This page is edited from the 1cmdfaq.txt faq-file contained in
command line interface (CLI) collection. That zipped file has much
additional material, including a number of detached .cmd script
files. It is recommended that you also get the zipped version as a
Please see "The Description and
the Index page
" for the conditions of usage and other such
134} How do I advance the dates of my certain JPG files by one year?
You'll need a touch utility or a port for the script below.
@echo off & setlocal enableextensions enabledelayedexpansion
rem Note, assumes date format DD.MM.YYYY hh:mm
rem E.g. 21.02.2006 08:14
if "%~1"=="" (
echo Usage: %~0 [Filename]
:: Check that the file(s) to be restamped exist
if not exist "%~1" (
echo File^(s^) "%~1" not found
:: Store the potential time zone information, and make a note
if defined tz (
@rem the current timezone TZ is %TZ%
:: Get the old stamps and display the commands for changing them
for %%f in ("%~1") do (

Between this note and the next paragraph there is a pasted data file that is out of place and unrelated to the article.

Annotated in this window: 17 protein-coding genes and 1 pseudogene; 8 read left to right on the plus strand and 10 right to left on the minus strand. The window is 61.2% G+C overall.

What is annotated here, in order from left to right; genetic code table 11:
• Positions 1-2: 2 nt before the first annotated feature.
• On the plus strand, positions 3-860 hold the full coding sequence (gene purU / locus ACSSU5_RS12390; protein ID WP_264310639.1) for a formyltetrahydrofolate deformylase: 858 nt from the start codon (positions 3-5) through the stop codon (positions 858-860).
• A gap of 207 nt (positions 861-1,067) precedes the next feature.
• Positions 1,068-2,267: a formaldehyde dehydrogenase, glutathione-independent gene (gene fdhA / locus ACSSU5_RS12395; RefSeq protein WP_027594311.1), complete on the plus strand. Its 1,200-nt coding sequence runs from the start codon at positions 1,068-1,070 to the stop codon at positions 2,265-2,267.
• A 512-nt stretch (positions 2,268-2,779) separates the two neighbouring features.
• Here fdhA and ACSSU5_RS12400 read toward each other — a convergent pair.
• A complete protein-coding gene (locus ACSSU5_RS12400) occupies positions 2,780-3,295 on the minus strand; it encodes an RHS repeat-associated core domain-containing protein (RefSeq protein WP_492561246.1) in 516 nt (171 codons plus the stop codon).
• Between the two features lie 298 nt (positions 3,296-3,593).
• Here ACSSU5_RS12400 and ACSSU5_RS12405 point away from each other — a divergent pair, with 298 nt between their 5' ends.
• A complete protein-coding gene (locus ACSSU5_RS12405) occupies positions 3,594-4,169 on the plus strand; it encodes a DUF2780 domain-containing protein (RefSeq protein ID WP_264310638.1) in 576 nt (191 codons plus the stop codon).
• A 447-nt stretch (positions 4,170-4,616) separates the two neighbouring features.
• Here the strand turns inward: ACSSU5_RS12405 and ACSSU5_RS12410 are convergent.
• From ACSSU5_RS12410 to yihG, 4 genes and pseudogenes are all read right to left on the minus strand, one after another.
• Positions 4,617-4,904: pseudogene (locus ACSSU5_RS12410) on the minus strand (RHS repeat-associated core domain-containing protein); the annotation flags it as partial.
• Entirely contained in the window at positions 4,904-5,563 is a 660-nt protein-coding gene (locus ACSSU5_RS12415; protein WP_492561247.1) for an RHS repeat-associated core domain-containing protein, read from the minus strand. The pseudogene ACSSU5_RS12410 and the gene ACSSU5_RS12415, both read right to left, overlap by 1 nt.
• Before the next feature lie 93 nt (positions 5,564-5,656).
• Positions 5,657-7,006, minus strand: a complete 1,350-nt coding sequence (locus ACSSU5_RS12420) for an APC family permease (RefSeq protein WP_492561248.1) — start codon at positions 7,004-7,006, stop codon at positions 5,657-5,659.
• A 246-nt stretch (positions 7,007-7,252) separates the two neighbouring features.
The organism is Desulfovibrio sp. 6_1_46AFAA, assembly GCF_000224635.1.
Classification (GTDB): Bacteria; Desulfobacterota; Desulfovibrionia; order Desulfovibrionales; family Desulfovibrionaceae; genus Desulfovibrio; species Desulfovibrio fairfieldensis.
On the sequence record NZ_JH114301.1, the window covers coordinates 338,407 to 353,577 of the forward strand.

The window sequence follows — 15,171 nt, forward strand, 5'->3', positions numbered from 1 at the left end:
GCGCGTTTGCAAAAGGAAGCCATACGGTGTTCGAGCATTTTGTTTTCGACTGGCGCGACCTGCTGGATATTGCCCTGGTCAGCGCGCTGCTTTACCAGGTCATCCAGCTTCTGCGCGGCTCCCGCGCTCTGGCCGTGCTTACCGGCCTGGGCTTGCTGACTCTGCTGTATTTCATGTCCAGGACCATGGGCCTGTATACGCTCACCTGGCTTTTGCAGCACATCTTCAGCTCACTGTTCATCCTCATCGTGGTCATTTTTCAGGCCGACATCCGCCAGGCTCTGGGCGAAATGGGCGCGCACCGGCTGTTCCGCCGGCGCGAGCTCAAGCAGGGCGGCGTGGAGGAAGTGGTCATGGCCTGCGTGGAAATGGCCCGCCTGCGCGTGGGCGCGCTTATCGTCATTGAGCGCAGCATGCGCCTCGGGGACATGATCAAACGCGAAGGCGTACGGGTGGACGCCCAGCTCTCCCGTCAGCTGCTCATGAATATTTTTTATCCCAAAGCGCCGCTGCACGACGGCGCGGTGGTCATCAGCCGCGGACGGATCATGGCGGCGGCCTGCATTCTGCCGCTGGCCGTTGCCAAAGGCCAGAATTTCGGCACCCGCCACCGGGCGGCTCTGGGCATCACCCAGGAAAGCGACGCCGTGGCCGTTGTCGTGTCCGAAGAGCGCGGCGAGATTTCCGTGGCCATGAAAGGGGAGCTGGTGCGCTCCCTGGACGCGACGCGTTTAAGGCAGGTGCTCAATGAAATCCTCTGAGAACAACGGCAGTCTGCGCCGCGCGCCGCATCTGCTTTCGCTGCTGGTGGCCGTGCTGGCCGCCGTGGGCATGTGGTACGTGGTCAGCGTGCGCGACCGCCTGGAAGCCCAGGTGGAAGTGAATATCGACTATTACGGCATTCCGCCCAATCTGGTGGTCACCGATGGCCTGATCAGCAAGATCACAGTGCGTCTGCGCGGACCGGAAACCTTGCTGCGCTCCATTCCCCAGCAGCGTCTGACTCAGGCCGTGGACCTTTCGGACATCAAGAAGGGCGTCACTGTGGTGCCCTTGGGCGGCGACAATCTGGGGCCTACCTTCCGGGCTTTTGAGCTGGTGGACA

set /a fileyear_new=!fileyear! + 1
touch -c -f !filemm!!filedd!!filehour!!filemin!!fileyear_new! !filename!
:: Restore the original timezone information
if defined tz echo
endlocal & goto :EOF
The output might be e.g.
@rem the current timezone TZ is Europe/Helsinki
touch -c -f 011513242007 C:\_H\PHOTO\HME2006A\66011507.JPG
touch -c -f 020213322007 C:\_H\PHOTO\HME2006A\66020201.JPG
Remove the safety echo
s when you want to do it for real.
The above example was for exactly a one year increment. For generic
changes for any number of days from now on, or back, take the needed
additional cues from item #31
The is a slight catch. The method zeroes the seconds part, since XP
will not display them. E.g. a VBS-aided script, such as my included
FileInfo Visual Basic
Script" would be needed to get also the seconds in a file's datestamp.
For a robust VBS-aided single-file script method for getting a file's
date/time stamp see GETFDATE.CMD
If you wish to be very orthodox, check that the touch you use knows
how to handle the very rare case of Feb 29 correctly.